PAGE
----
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The Mist - Withdrawal - Review: "The Mist Descends"



The Mist 1.02 "Withdrawal" - Review:
Directed by David Boyd, Story by Christian Torpe & Teleplay by Peter Macmanus

So the second episode picked things up where the first one had ended. The Mist has descended on the small town of Bridgeton, and the people are trapped in three separate locations. There's a group at the Church, at the Police Station and at the Mall, something that differed from the film where it largely all takes place in one location. And all three groups are facing their own dilemma as things continue at a slow but steady pace that continues to hint at more intriguing things to come, keeping the monsters very much in the background which continues to be a wise decision. It's also worth noting that sometimes second episodes can feel a lot like a pilot episode, introducing the characters again and the world even further, as they establish the rules of how the series operates. But it's good to see that isn't the case with Withdrawal, which plunges us straight into the action at the police station, opting for an instantly more serialized approach as you might expect.

The claustrophobic background of the police station has echoes of John Carpenter's Assault on Precinct 13. A bunch of survivors who don't really trust each other are trapped in the police station with nothing but guns, and it's up to Kevin Copeland, Bryan Hunt, Mia Lambert and Adrian Garf to figure out their next plan of action. Mia herself has some hidden drug-related secrets that she doesn't really want Kevin to find out about as evidenced by her journey into the evidence room and you've got to wonder at this point - does anyone in this town not have secrets outside of the Copeland family? Either way, Mia is the one that they apparently seem to trust the most given that she technically has the most experience with this whole killing Mist-infected thing, and she is quickly put in charge of the situation, driving the car when they decide that it would probably be best not to stay at the police station. I wonder how the show is going to keep stretching its concept out over the coming weeks because the film at least didn't make use of a lot of locations and it'll be interesting to see what happens whether we'll see any new ones beyond what has already been quickly established in these two episodes.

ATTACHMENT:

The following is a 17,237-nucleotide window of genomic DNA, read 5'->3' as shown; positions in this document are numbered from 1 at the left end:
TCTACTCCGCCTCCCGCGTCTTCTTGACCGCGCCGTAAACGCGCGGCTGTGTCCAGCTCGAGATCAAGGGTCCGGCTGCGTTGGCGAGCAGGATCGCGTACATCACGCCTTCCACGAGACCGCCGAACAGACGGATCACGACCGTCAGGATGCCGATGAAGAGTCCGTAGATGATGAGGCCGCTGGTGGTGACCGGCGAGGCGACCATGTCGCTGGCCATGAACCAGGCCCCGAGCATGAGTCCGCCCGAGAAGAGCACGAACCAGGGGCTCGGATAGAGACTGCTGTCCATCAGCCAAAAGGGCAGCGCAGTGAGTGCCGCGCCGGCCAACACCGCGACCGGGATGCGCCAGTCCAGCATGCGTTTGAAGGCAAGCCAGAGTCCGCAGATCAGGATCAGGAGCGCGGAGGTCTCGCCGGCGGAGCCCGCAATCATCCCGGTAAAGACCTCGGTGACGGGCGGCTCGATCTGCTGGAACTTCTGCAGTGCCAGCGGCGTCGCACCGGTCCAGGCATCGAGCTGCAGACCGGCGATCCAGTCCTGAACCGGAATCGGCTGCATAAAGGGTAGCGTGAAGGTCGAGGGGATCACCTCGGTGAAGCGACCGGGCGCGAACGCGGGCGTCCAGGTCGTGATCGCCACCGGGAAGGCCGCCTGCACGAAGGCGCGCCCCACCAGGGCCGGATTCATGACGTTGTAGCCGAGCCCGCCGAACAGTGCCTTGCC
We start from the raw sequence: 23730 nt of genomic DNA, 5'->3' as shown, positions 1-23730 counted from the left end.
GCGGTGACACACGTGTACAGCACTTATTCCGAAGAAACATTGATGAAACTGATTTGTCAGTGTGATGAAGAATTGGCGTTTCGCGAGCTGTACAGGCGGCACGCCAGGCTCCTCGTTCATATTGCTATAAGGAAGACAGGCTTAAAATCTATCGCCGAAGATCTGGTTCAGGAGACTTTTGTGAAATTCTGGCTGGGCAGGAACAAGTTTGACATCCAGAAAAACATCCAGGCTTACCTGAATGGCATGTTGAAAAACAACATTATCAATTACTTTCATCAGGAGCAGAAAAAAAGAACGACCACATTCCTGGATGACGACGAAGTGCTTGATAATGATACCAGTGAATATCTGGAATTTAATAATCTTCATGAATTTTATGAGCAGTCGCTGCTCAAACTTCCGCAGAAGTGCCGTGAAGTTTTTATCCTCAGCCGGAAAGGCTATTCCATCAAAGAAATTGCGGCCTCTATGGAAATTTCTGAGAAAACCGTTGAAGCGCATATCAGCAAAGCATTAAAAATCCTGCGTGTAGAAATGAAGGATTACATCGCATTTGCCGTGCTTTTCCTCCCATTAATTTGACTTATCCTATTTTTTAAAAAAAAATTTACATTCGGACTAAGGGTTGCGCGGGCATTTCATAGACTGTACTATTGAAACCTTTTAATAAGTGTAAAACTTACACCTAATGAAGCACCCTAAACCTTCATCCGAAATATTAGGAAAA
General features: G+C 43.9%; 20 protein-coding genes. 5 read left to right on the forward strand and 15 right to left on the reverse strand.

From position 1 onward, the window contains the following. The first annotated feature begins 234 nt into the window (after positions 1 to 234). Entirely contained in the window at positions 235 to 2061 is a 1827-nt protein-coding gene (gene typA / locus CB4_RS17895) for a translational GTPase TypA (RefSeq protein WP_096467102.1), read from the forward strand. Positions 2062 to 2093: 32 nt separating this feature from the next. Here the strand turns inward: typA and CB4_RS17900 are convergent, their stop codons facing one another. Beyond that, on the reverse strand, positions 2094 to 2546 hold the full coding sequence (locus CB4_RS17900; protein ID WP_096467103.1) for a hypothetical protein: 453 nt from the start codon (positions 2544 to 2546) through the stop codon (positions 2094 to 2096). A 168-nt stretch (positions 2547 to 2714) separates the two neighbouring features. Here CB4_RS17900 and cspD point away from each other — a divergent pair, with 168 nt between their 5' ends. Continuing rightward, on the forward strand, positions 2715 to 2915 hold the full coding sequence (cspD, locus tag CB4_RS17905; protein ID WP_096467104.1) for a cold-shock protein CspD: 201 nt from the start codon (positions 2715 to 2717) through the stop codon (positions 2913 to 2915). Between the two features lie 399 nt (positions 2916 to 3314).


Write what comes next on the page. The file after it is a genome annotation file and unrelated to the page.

How far will The Mist venture out into unexplored territory that the film didn't cover? It's been hinted at in these early stages, to say the least. So far it doesn't look like an exact repeat of the movie, which is good, but I'm hoping things will continue to diverge on its own. And yes, I know its original source material is from a Stephen King novella - like I mentioned in my review of episode one, but just in case you missed that I still haven't gotten around to reading that yet, so like before the movie will be my main point of call for comparisons.

Meanwhile, Connor has taken a car and did his best to avoid hitting everything in the Mist until he finds himself hitting a moose out of the shadows. Stumbling away he makes his way towards the Church, where inside, Father Romanov learns what has happened from Nathalie, who reveals that her husband was killed, shot by a mysterious man in the Mist. Connor, who knows what The Mist is capable of having been out in it himself, is there to comfort Nathalie.

At the Mall, Eve is asked by Kyle and Mall Manager Gus Bradley about what happened outside and they quickly determine that it is dangerous. Eventually Gus manages to convince everyone at the Mall that it would be safer to stay inside and they need to shut down the Mall to prevent whatever is out there from getting in, and all the doors need to be locked with the power off. Alex volunteers to help, if only because Jay is there and given that she believes Jay raped her, she doesn't want to be anywhere near him. Is her blame directed at the right person? We don't know yet, and it'll be interesting to see what happens and if Adrian has more secrets to hide. But for now Jay might as well be guilty in Alex's eyes, and you can't really blame her given what she knows.

This is where a Drone with a camera attached comes into play as The Mist television show brings to the table what the movie didn't have, more advanced technology to play with. Of course now that all hell has broken lose they don't care about mall security anymore and borrow the drone and get it to investigate in what would otherwise be a dangerous situation. It'll be interesting to see what use of modern technology the show can bring to the table to help it differentiate from the movie going forward, kind of like how last year's Blair Witch remake/reboot/sequel brought drones into play to help the characters and in theory make them safer. It didn't work there but it does seem to be working here though as the drone's investigation reveals a hallway filled with Mist and a mauled body with an open window. There is a radio that can be used to help them but that is in the security wing, in the same hallway, leaving the group faced with a dilemma. How badly do they want the radio? And who will go and get it?